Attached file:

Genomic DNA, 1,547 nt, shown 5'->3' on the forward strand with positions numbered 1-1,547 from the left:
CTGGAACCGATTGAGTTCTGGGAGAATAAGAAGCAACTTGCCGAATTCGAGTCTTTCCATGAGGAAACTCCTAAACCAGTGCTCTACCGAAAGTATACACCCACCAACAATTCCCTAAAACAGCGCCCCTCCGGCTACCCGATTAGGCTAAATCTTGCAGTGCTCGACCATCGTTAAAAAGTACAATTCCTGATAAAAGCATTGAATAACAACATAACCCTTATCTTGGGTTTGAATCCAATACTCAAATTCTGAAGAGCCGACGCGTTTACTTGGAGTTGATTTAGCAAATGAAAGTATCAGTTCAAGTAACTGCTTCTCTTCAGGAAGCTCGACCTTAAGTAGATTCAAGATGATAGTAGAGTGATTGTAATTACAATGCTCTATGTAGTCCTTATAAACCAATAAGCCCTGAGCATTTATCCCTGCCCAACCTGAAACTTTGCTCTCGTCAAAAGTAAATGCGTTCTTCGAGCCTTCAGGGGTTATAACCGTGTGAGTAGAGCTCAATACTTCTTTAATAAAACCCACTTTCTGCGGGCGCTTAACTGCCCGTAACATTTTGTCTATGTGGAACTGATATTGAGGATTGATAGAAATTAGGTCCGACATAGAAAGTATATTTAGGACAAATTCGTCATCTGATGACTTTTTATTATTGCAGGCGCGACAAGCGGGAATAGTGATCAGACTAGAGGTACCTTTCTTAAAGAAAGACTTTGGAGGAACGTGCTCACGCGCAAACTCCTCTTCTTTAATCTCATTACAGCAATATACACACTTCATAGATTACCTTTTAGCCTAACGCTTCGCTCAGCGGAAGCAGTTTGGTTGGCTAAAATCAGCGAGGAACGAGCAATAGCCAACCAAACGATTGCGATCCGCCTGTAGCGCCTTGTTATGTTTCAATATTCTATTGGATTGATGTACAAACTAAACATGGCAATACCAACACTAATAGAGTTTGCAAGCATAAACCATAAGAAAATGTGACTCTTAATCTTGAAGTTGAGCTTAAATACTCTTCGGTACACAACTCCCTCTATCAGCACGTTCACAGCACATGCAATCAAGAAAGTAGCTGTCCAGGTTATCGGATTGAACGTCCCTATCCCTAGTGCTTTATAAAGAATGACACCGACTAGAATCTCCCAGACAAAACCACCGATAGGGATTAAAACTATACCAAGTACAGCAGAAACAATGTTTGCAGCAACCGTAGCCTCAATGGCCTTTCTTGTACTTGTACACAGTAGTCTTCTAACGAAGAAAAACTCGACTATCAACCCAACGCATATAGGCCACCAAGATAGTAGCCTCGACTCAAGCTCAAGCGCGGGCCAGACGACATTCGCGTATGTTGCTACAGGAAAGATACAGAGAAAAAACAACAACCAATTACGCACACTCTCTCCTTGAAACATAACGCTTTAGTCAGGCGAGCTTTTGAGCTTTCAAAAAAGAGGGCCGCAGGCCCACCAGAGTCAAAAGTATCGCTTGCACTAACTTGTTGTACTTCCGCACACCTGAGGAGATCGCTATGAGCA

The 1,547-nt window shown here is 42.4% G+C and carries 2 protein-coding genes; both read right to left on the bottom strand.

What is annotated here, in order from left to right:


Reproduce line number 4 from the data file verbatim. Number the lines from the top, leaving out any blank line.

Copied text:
What is annotated here, in order from left to right: